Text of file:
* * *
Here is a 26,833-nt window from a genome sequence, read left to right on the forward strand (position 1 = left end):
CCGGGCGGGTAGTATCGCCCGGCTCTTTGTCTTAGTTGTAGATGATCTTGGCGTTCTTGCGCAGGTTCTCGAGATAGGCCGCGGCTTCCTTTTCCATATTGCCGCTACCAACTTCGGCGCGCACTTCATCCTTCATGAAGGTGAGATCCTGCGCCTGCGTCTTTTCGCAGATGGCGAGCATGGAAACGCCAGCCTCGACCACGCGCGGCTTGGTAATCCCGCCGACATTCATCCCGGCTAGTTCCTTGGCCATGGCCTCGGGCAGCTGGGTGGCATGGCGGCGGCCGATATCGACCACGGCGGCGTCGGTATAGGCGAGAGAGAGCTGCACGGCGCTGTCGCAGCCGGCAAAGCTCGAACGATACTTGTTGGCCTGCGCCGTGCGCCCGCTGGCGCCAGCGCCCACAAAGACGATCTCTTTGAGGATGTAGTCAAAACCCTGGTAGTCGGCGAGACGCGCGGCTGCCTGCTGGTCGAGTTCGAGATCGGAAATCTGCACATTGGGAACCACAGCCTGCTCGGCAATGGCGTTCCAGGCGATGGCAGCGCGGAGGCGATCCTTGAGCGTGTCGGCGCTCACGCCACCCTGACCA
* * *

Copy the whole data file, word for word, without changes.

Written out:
Here is a 26,833-nt window from a genome sequence, read left to right on the forward strand (position 1 = left end):
CCGGGCGGGTAGTATCGCCCGGCTCTTTGTCTTAGTTGTAGATGATCTTGGCGTTCTTGCGCAGGTTCTCGAGATAGGCCGCGGCTTCCTTTTCCATATTGCCGCTACCAACTTCGGCGCGCACTTCATCCTTCATGAAGGTGAGATCCTGCGCCTGCGTCTTTTCGCAGATGGCGAGCATGGAAACGCCAGCCTCGACCACGCGCGGCTTGGTAATCCCGCCGACATTCATCCCGGCTAGTTCCTTGGCCATGGCCTCGGGCAGCTGGGTGGCATGGCGGCGGCCGATATCGACCACGGCGGCGTCGGTATAGGCGAGAGAGAGCTGCACGGCGCTGTCGCAGCCGGCAAAGCTCGAACGATACTTGTTGGCCTGCGCCGTGCGCCCGCTGGCGCCAGCGCCCACAAAGACGATCTCTTTGAGGATGTAGTCAAAACCCTGGTAGTCGGCGAGACGCGCGGCTGCCTGCTGGTCGAGTTCGAGATCGGAAATCTGCACATTGGGAACCACAGCCTGCTCGGCAATGGCGTTCCAGGCGATGGCAGCGCGGAGGCGATCCTTGAGCGTGTCGGCGCTCACGCCACCCTGACCA